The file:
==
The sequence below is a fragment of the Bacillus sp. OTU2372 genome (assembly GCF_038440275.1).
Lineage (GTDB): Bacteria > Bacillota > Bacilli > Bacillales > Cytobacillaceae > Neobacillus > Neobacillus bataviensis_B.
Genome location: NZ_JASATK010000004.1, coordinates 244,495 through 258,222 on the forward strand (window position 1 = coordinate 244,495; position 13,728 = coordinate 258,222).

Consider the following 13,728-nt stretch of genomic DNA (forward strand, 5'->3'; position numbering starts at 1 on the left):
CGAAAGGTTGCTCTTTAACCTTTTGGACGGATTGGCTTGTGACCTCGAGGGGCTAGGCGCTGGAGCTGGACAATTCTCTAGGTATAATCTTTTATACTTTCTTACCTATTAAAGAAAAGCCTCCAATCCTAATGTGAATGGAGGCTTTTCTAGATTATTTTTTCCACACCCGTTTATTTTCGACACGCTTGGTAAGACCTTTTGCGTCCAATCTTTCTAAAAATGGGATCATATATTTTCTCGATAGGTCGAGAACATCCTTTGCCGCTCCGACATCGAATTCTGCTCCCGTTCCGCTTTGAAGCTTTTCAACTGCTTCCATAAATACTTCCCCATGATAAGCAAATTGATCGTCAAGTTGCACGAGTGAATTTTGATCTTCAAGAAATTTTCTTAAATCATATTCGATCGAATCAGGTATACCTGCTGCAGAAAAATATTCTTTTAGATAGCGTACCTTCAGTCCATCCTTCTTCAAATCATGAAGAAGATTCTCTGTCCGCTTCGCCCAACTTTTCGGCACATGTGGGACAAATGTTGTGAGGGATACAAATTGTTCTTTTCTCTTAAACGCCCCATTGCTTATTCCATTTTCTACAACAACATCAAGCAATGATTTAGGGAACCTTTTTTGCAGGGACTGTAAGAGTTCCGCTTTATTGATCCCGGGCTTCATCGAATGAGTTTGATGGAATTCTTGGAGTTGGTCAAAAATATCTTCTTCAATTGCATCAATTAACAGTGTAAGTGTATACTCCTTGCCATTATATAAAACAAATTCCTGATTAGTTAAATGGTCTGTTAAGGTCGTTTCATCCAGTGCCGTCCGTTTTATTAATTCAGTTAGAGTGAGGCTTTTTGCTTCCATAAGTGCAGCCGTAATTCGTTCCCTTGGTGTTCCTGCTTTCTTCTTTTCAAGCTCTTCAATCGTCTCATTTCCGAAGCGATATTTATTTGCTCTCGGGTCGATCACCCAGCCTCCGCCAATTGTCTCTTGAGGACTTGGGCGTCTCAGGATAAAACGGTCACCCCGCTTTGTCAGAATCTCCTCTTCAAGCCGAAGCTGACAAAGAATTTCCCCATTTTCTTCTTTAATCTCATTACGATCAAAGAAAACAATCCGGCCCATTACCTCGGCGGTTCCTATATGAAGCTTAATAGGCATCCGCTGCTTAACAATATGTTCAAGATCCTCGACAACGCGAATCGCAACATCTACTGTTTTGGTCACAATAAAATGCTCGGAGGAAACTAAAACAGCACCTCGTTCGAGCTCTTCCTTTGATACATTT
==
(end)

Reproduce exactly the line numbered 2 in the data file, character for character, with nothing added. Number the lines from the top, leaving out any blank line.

Lineage (GTDB): Bacteria > Bacillota > Bacilli > Bacillales > Cytobacillaceae > Neobacillus > Neobacillus bataviensis_B.